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4A baseball: Huge deficit fails to deter Maple Mountain

Golden Eagles close to within three runs after trailing Salem Hills by 10.

First Published May 24 2013 06:21 pm • Last Updated Dec 07 2013 11:32 pm

Orem • It wasn’t much use calling in the Maple Mountain baseball team.

The Golden Eagles’ season just had ended in a bitterly disappointing 14-10 loss Friday. As their coaches yelled across the field for them to come accept the Class 4A state runner-up trophy, they didn’t move from their huddle in shallow left field.

At a glance

A closer look

» The Golden Eagles rack up 10 runs on only 7 hits.

» Four pitchers see action in the defeat.

» Kaden Poulson and Jake Mafi each have two hits.

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They just were savoring a few more moments together, as a team, even if it was a moment of defeat.

"It’s kind of hard to know I might not see these guys again," senior K.J. Hall said. "They’re all great guys. It was just that kind of team."

Maple Mountain’s baseball program grew from a 4-18 doormat to a 4A powerhouse in four short years. The Golden Eagles were two wins away from proving they were the best in the state, an honor that went to the school just down the highway.

The painful part was that even as their season ticked away, the players felt themselves coming even closer to the title they coveted. Salem Hills got a 13-3 jump on Maple Mountain by the fifth inning, but the Golden Eagles rallied back.

A pair of runs in the bottom of the fifth kept the Eagles from succumbing to the run rule. Then the Skyhawks felt the heat on their heels as a furious five-run stretch in the sixth shrunk the gap. MaKay Nelson, Jake Mafi, Ivan Brooks, Jonah Flinders and Hall each notched runs — four of the players seniors. It felt very much like the comebacks the team had made during the season, one of the reasons why the group was so fun to be a part of.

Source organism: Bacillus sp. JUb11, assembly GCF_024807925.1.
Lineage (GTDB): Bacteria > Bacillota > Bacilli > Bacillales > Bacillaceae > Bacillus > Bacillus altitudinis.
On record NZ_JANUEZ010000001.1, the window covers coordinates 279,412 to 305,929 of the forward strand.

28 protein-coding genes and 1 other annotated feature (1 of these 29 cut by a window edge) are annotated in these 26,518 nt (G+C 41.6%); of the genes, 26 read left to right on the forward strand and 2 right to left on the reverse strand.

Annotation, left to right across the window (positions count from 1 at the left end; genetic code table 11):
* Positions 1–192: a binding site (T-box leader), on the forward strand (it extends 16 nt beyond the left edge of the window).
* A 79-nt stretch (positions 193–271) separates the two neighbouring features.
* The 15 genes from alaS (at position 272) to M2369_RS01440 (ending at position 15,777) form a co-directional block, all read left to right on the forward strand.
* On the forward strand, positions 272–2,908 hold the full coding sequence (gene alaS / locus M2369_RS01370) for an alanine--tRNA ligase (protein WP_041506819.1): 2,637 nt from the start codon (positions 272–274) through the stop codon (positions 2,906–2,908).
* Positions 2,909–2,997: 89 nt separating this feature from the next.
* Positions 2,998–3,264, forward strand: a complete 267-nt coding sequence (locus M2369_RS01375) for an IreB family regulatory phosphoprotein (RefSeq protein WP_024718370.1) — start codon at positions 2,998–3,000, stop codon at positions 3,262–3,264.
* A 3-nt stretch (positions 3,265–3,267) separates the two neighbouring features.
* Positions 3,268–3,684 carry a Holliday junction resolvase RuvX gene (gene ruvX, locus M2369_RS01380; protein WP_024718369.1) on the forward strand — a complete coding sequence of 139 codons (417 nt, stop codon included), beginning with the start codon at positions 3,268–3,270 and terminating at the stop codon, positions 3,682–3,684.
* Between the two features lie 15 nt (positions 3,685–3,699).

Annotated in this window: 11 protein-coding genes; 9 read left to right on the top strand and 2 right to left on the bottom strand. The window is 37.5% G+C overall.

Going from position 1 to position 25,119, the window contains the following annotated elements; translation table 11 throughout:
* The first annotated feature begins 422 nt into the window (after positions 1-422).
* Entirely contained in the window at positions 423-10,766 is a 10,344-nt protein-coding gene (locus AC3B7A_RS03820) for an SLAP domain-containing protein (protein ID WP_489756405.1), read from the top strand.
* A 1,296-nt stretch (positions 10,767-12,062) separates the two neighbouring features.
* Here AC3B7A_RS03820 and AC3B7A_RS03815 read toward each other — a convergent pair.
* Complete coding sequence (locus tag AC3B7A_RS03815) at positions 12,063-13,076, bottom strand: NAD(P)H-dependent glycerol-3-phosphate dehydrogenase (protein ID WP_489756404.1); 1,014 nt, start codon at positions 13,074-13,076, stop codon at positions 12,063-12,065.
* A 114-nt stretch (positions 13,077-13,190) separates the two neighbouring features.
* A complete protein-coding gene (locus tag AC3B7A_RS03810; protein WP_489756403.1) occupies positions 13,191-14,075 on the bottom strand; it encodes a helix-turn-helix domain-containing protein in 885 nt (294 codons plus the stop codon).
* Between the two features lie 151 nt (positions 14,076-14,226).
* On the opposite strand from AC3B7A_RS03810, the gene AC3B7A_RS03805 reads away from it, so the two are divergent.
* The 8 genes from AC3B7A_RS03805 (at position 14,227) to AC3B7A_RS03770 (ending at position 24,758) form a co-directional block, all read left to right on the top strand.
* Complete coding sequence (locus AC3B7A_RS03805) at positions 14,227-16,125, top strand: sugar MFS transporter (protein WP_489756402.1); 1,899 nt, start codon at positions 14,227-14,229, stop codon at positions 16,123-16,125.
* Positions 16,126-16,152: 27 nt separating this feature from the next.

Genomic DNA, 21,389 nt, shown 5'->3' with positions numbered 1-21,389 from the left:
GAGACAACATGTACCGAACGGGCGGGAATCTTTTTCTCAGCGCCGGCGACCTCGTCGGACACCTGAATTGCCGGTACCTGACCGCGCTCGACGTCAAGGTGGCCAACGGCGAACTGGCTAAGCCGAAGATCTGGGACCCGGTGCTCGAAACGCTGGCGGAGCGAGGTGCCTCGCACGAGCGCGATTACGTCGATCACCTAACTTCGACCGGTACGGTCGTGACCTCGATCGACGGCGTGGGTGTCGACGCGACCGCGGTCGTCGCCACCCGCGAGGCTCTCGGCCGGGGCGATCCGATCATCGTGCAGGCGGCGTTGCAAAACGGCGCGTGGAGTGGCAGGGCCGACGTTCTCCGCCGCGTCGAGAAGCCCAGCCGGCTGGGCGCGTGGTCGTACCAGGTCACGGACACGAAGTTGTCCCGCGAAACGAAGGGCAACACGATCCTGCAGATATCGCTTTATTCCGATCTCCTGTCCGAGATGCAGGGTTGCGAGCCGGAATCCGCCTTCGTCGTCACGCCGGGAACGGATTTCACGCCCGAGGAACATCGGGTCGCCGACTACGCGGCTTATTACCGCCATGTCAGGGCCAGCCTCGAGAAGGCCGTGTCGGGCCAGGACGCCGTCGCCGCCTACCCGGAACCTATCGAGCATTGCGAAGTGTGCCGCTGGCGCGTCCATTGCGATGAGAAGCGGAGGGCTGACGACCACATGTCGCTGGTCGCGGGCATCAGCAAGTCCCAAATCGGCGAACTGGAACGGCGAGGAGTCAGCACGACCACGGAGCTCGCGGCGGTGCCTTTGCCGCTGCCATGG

"We told them nobody has to hit the ball 700 feet,"Maple Mountain coach Gary Miner said. "Don’t let circumstances dictate how you play. Don’t quit. Just play like you know how to play."

Maple Mountain threw just about all it had at Salem Hills: four pitchers, two pinch-hitters, four pinch-runners. The team was waiting for just one more great play even in the bottom of the seventh. Everyone from Arik Mack, the BYU-bound ace, to Bridger Adams, the vocal leader, had rally caps on and were ready to go the distance.

"I wish we had just kept it going just a little longer," Mack said. "We thought we could do it."

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